Teen Librarian Toolbox
Inside Teen Librarian Toolbox

“The Gay Characters”

Almost a year ago (February 21, 2012, actually) I reviewed Drama for Teen Librarian Toolbox.  Drama has been named a Stonewall 2013 Honor Book, a 2013 Rainbow Project Top Ten title, and a Great Graphic Novel Top Teen for Teens.

A few days ago, we (Teen Librarian Toolbox) got this comment in response to my review:

I felt this book was inappropriate for my 10 year old who was interested in it until reading about the gay characters. There should have been an indication in the opening or book synopsis that explains what “Drama” the story will be about.-Anonymous

Before we go any further, I would like to point out that the back cover has a very nice explanation of what the “drama” of the story is about without spoiling the entire book: 

Now, if you are concerned about what your 10 year old is reading or your 10 year old is concerned about what they are reading, there are many ways to go about finding out what books are about. Check out websites, review sites (*cough*) like this one, the subject headings in library catalogs, or even flip through the book or read it before your 10 year old does. That way you know if there is something “objectionable” in the reading material.

What you feel is appropriate for your 10 year old is up to you. I am not the parent of your child. You, however, do no get to put indications more than what the publisher chooses to put on the book in order to indicate content. You also do not get to choose what’s “objectionable” for someone else’s 10 year old. I have a number of 10 year olds that I work with that love the book, and those that toss it aside. I have others that are desperately waiting for the next issue of Wandering Son, which details two cross-gender children growing up in Japan and dealing with all that entails. It’s beautiful, poignant, and really reaches kids- because they identify with the feelings of not fitting in, whether it’s gender related or not. Just like readers identify with Cassie and the rest of the cast of Drama, and everything that goes on within a middle school.

If you do not want them to read about “the” GLBTQI characters, then do not have them read this book. Or A Girl Named Dan. Or Yuck, That’s Not a Monster. Or See You At Harry’s. Or Lola and the Boy Next Door. Or Better Nate Than Never. 

Definitely don’t have them watch cartoons like Spongebob Squarepants. Or Sesame Street. Or Teen Titans. X-Men: Evolution. Superman: The Animated Series. Sailor Moon. DragonBall Z. X-Men.

Oh, and don’t watch TV shows that my nieces adore, like Project Runway and Project Runway: All Stars. Or shows like Top Chef or Chopped. Or Once Upon a Time in Wonderland. Definitely stay away from anything science fiction (Doctor Who and Torchwood, Firefly or Star Trek). Don’t watch Glee, Gilmore Girls, Degrassi (original or next generation), or Modern Family. 

According to Gallup, 3.8% of the population admit to being LGBT (same as GLBT). That’s those who admit to it: those who are hiding their sexuality, or who think it’s really none of anyone’s business. That’s 4 out of 100 people. 1 out of 30 that admit it. 30 is the typical United States public classroom size. Statistically, there is at least one GLBTI person in each classroom. In each grade. In each school. Statistically, there will be at least 2 more (in each classroom in each grade in each school) that are questioning before they leave high school.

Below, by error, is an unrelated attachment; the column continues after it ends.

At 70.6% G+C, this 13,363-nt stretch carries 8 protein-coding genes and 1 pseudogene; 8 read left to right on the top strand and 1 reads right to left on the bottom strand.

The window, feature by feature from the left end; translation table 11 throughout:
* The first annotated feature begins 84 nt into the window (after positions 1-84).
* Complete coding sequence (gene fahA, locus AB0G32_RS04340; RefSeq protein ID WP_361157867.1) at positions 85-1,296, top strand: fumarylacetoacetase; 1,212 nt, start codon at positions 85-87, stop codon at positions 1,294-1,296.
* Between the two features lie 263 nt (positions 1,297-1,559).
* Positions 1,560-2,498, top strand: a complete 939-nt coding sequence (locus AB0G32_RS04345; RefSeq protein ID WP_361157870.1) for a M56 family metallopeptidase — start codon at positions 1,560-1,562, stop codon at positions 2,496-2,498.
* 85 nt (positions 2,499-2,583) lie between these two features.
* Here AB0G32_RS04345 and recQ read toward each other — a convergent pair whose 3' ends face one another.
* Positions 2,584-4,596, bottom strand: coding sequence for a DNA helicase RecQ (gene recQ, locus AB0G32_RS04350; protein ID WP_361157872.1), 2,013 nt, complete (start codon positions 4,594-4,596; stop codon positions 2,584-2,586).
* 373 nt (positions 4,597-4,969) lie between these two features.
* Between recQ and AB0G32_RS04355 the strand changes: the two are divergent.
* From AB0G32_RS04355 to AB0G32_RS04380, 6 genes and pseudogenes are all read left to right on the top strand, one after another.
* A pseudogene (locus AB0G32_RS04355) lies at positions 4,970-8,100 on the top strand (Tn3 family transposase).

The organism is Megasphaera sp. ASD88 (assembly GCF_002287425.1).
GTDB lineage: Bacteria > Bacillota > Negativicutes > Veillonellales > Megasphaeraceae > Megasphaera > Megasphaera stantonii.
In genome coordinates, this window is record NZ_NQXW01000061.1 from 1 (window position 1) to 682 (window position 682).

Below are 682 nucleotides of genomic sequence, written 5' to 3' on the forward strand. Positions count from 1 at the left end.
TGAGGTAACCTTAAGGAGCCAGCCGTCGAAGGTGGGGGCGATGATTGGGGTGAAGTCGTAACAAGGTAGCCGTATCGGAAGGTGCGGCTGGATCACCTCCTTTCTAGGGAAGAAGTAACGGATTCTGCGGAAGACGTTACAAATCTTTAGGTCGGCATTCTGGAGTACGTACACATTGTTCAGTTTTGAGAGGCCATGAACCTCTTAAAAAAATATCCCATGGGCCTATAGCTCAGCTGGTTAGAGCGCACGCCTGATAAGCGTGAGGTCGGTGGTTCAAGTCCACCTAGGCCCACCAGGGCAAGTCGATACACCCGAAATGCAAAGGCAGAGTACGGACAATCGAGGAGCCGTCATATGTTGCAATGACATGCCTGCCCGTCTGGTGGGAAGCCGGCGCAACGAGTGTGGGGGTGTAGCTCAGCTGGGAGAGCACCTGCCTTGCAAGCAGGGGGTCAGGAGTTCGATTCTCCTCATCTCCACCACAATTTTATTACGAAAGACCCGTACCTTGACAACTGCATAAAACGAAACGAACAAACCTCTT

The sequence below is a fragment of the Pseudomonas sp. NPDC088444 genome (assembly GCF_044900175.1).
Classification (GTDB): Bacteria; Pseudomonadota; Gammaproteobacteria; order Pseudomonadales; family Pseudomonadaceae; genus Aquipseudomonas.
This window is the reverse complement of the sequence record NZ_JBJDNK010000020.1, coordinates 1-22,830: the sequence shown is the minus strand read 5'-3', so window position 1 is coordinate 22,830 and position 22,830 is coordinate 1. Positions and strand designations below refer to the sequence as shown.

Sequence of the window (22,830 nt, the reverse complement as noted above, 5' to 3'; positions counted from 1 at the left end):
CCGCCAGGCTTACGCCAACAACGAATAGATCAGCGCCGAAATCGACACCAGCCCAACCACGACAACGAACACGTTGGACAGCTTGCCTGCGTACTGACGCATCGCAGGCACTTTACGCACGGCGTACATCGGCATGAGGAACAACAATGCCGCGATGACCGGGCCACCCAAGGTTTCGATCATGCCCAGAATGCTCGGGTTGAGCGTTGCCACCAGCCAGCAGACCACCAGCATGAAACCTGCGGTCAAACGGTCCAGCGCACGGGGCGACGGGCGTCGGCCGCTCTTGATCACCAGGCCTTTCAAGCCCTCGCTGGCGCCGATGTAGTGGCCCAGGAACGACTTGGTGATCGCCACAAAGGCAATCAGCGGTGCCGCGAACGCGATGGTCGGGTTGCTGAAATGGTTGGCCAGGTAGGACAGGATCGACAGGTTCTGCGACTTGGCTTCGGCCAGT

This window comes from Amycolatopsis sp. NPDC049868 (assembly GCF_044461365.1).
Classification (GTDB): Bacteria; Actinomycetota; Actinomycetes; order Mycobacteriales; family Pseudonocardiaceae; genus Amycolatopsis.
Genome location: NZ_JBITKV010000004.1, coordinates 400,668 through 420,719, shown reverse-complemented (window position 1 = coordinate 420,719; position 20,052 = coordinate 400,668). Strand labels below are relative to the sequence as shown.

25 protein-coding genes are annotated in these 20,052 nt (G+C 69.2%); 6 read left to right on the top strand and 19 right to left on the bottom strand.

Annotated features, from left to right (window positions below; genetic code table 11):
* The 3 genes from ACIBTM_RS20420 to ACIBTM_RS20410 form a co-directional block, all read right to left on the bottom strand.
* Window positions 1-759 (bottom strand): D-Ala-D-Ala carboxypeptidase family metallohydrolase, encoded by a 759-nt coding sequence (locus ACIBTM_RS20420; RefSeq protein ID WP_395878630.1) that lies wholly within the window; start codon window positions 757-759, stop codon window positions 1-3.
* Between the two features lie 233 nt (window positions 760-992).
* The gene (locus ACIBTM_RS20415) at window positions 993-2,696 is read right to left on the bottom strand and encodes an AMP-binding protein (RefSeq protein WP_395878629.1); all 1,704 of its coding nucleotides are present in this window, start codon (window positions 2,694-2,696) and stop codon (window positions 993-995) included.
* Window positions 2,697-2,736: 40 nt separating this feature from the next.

For my local grade school, that’s 26 classrooms- so 26 kids that will by the time they are adults come out statistically, plus 52 more that will either hide what they are, or question.

More stats: 

  • Attendance for Super Bowl XLVII in New Orleans in 2013: 71,024. Statistically out GLBT fans: 2,804. Not counting the gay athletes.
  • Six Flags Corporation (all of the Six Flags parks combined) third quarter 2013 attendance: 11.8 million guests. Statistically out GLBT coaster riders: 472,000. Not counting the workers.
  • Magic Kingdom (Florida) annual attendance (one park): 17.5 million people. Statistically out people visiting the most Magical place on Earth: 700,000. Again, not counting the workers.

So, if you’re not going to have your 10 year old read about “the gay characters,” when will you “let” your tween? Because “the gay characters” are all around- just like everyone else…..

Karen’s Note: My tween has read both Smile and Drama by Telgemeier, and she loves them both.  We’ve watched episodes of Glee and many other shows now where she has seen a boy kiss a boy or a girl kiss a girl.  I come from a conservative Christian background, so I get where some of the issues are coming from for parents.  But here’s the deal, last year one of my favorite family members entered into a same sex relationship.  It didn’t change her worth as a person.  It didn’t change our history together.  It didn’t negate all of our memories.  She fell in love with another woman and I can’t hide that from my tween.  People are in same sex relationships all over the globe and no amount of putting our head in the sand is going to negate that.  Our children know, they see it.  It is our job to teach them about the dignity of all people – even people we may not agree with for personal or religious reasons – because all people have basic, fundamental rights and value.  Coming out as GLBT is one of the leading causes of bullying, suicide and homelessness among our today’s youth.  I happen to think that is a problem.  One of the ways that we can help address this alarming stat is by promoting love and kindness.  

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